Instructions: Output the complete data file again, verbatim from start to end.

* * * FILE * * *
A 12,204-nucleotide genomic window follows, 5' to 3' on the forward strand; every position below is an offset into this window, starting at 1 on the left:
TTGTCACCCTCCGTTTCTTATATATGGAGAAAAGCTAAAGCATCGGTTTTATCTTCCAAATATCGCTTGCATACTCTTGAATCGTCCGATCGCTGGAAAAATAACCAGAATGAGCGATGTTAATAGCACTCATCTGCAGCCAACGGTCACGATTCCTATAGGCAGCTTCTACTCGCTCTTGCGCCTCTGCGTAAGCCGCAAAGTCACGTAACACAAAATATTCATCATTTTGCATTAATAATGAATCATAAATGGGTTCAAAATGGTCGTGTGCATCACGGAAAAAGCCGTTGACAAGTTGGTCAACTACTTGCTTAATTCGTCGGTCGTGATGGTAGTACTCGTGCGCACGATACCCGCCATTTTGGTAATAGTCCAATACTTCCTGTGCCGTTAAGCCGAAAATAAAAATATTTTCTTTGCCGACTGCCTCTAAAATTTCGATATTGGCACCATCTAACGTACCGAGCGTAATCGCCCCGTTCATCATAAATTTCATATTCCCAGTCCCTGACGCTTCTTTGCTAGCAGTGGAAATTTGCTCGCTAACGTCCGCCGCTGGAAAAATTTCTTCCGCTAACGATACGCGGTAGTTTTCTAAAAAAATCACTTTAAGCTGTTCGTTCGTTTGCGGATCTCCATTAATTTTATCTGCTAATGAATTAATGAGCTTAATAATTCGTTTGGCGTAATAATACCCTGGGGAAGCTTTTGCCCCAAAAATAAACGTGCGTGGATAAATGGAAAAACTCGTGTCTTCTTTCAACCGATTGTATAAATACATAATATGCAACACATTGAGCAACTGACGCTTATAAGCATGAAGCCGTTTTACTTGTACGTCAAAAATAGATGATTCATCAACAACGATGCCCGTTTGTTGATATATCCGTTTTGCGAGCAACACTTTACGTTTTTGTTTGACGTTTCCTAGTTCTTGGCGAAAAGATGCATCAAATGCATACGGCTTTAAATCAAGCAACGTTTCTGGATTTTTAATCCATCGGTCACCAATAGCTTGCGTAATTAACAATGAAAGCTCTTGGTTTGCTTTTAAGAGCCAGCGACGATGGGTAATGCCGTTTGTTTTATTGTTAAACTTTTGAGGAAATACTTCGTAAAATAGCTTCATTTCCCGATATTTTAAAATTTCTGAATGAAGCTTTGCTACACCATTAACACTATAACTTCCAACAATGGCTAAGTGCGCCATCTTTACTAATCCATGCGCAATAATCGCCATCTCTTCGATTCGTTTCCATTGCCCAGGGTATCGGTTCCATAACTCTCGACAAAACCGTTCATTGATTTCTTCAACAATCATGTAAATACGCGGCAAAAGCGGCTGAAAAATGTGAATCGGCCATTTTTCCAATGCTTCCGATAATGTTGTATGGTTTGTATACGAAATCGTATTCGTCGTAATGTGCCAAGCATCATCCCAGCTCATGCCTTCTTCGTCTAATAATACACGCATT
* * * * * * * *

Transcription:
A 12,204-nucleotide genomic window follows, 5' to 3' on the forward strand; every position below is an offset into this window, starting at 1 on the left:
TTGTCACCCTCCGTTTCTTATATATGGAGAAAAGCTAAAGCATCGGTTTTATCTTCCAAATATCGCTTGCATACTCTTGAATCGTCCGATCGCTGGAAAAATAACCAGAATGAGCGATGTTAATAGCACTCATCTGCAGCCAACGGTCACGATTCCTATAGGCAGCTTCTACTCGCTCTTGCGCCTCTGCGTAAGCCGCAAAGTCACGTAACACAAAATATTCATCATTTTGCATTAATAATGAATCATAAATGGGTTCAAAATGGTCGTGTGCATCACGGAAAAAGCCGTTGACAAGTTGGTCAACTACTTGCTTAATTCGTCGGTCGTGATGGTAGTACTCGTGCGCACGATACCCGCCATTTTGGTAATAGTCCAATACTTCCTGTGCCGTTAAGCCGAAAATAAAAATATTTTCTTTGCCGACTGCCTCTAAAATTTCGATATTGGCACCATCTAACGTACCGAGCGTAATCGCCCCGTTCATCATAAATTTCATATTCCCAGTCCCTGACGCTTCTTTGCTAGCAGTGGAAATTTGCTCGCTAACGTCCGCCGCTGGAAAAATTTCTTCCGCTAACGATACGCGGTAGTTTTCTAAAAAAATCACTTTAAGCTGTTCGTTCGTTTGCGGATCTCCATTAATTTTATCTGCTAATGAATTAATGAGCTTAATAATTCGTTTGGCGTAATAATACCCTGGGGAAGCTTTTGCCCCAAAAATAAACGTGCGTGGATAAATGGAAAAACTCGTGTCTTCTTTCAACCGATTGTATAAATACATAATATGCAACACATTGAGCAACTGACGCTTATAAGCATGAAGCCGTTTTACTTGTACGTCAAAAATAGATGATTCATCAACAACGATGCCCGTTTGTTGATATATCCGTTTTGCGAGCAACACTTTACGTTTTTGTTTGACGTTTCCTAGTTCTTGGCGAAAAGATGCATCAAATGCATACGGCTTTAAATCAAGCAACGTTTCTGGATTTTTAATCCATCGGTCACCAATAGCTTGCGTAATTAACAATGAAAGCTCTTGGTTTGCTTTTAAGAGCCAGCGACGATGGGTAATGCCGTTTGTTTTATTGTTAAACTTTTGAGGAAATACTTCGTAAAATAGCTTCATTTCCCGATATTTTAAAATTTCTGAATGAAGCTTTGCTACACCATTAACACTATAACTTCCAACAATGGCTAAGTGCGCCATCTTTACTAATCCATGCGCAATAATCGCCATCTCTTCGATTCGTTTCCATTGCCCAGGGTATCGGTTCCATAACTCTCGACAAAACCGTTCATTGATTTCTTCAACAATCATGTAAATACGCGGCAAAAGCGGCTGAAAAATGTGAATCGGCCATTTTTCCAATGCTTCCGATAATGTTGTATGGTTTGTATACGAAATCGTATTCGTCGTAATGTGCCAAGCATCATCCCAGCTCATGCCTTCTTCGTCTAATAATACACGCATT